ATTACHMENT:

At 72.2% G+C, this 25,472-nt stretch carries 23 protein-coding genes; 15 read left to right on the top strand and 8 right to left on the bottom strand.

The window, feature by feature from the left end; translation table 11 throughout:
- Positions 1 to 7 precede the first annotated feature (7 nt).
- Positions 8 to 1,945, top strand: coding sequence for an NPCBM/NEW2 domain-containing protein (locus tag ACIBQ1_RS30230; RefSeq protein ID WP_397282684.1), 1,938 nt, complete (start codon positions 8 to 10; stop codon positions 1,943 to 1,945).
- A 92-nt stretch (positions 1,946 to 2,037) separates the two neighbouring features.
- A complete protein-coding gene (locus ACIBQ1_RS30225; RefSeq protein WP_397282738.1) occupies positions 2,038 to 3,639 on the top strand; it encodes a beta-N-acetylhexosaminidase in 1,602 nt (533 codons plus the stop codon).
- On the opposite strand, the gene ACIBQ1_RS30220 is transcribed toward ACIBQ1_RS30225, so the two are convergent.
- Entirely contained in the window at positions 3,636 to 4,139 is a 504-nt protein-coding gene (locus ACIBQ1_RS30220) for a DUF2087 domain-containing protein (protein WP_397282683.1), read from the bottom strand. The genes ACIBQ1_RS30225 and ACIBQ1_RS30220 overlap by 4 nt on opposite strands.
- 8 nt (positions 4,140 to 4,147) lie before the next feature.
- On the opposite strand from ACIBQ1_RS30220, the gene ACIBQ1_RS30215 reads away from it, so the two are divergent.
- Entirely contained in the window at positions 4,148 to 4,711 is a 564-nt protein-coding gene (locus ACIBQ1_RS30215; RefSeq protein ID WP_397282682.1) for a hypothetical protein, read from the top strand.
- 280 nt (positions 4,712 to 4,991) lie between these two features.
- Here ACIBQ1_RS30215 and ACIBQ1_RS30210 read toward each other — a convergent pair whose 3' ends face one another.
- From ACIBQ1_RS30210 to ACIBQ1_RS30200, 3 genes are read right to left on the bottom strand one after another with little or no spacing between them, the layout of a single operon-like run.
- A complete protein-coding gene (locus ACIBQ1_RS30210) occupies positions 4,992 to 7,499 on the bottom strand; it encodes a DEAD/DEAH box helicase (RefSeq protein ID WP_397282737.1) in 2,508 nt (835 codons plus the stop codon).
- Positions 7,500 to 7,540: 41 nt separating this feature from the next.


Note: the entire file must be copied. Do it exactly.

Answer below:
At 72.2% G+C, this 25,472-nt stretch carries 23 protein-coding genes; 15 read left to right on the top strand and 8 right to left on the bottom strand.

The window, feature by feature from the left end; translation table 11 throughout:
- Positions 1 to 7 precede the first annotated feature (7 nt).
- Positions 8 to 1,945, top strand: coding sequence for an NPCBM/NEW2 domain-containing protein (locus tag ACIBQ1_RS30230; RefSeq protein ID WP_397282684.1), 1,938 nt, complete (start codon positions 8 to 10; stop codon positions 1,943 to 1,945).
- A 92-nt stretch (positions 1,946 to 2,037) separates the two neighbouring features.
- A complete protein-coding gene (locus ACIBQ1_RS30225; RefSeq protein WP_397282738.1) occupies positions 2,038 to 3,639 on the top strand; it encodes a beta-N-acetylhexosaminidase in 1,602 nt (533 codons plus the stop codon).
- On the opposite strand, the gene ACIBQ1_RS30220 is transcribed toward ACIBQ1_RS30225, so the two are convergent.
- Entirely contained in the window at positions 3,636 to 4,139 is a 504-nt protein-coding gene (locus ACIBQ1_RS30220) for a DUF2087 domain-containing protein (protein WP_397282683.1), read from the bottom strand. The genes ACIBQ1_RS30225 and ACIBQ1_RS30220 overlap by 4 nt on opposite strands.
- 8 nt (positions 4,140 to 4,147) lie before the next feature.
- On the opposite strand from ACIBQ1_RS30220, the gene ACIBQ1_RS30215 reads away from it, so the two are divergent.
- Entirely contained in the window at positions 4,148 to 4,711 is a 564-nt protein-coding gene (locus ACIBQ1_RS30215; RefSeq protein ID WP_397282682.1) for a hypothetical protein, read from the top strand.
- 280 nt (positions 4,712 to 4,991) lie between these two features.
- Here ACIBQ1_RS30215 and ACIBQ1_RS30210 read toward each other — a convergent pair whose 3' ends face one another.
- From ACIBQ1_RS30210 to ACIBQ1_RS30200, 3 genes are read right to left on the bottom strand one after another with little or no spacing between them, the layout of a single operon-like run.
- A complete protein-coding gene (locus ACIBQ1_RS30210) occupies positions 4,992 to 7,499 on the bottom strand; it encodes a DEAD/DEAH box helicase (RefSeq protein ID WP_397282737.1) in 2,508 nt (835 codons plus the stop codon).
- Positions 7,500 to 7,540: 41 nt separating this feature from the next.